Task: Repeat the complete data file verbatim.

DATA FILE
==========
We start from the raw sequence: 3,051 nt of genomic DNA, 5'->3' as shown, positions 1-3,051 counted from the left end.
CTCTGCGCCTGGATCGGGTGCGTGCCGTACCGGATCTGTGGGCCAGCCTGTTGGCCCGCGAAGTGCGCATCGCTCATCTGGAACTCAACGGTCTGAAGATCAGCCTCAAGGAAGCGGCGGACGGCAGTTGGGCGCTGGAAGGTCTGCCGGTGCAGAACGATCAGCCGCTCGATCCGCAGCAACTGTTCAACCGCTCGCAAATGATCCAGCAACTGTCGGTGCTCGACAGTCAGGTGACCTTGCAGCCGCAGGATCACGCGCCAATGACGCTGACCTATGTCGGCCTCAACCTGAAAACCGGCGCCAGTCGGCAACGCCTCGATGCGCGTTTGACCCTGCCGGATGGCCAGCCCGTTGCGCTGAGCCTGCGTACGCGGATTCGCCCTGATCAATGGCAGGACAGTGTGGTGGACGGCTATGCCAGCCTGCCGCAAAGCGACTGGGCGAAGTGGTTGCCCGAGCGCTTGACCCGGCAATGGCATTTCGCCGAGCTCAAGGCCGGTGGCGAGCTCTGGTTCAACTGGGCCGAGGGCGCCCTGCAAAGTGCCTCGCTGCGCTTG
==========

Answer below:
We start from the raw sequence: 3,051 nt of genomic DNA, 5'->3' as shown, positions 1-3,051 counted from the left end.
CTCTGCGCCTGGATCGGGTGCGTGCCGTACCGGATCTGTGGGCCAGCCTGTTGGCCCGCGAAGTGCGCATCGCTCATCTGGAACTCAACGGTCTGAAGATCAGCCTCAAGGAAGCGGCGGACGGCAGTTGGGCGCTGGAAGGTCTGCCGGTGCAGAACGATCAGCCGCTCGATCCGCAGCAACTGTTCAACCGCTCGCAAATGATCCAGCAACTGTCGGTGCTCGACAGTCAGGTGACCTTGCAGCCGCAGGATCACGCGCCAATGACGCTGACCTATGTCGGCCTCAACCTGAAAACCGGCGCCAGTCGGCAACGCCTCGATGCGCGTTTGACCCTGCCGGATGGCCAGCCCGTTGCGCTGAGCCTGCGTACGCGGATTCGCCCTGATCAATGGCAGGACAGTGTGGTGGACGGCTATGCCAGCCTGCCGCAAAGCGACTGGGCGAAGTGGTTGCCCGAGCGCTTGACCCGGCAATGGCATTTCGCCGAGCTCAAGGCCGGTGGCGAGCTCTGGTTCAACTGGGCCGAGGGCGCCCTGCAAAGTGCCTCGCTGCGCTTG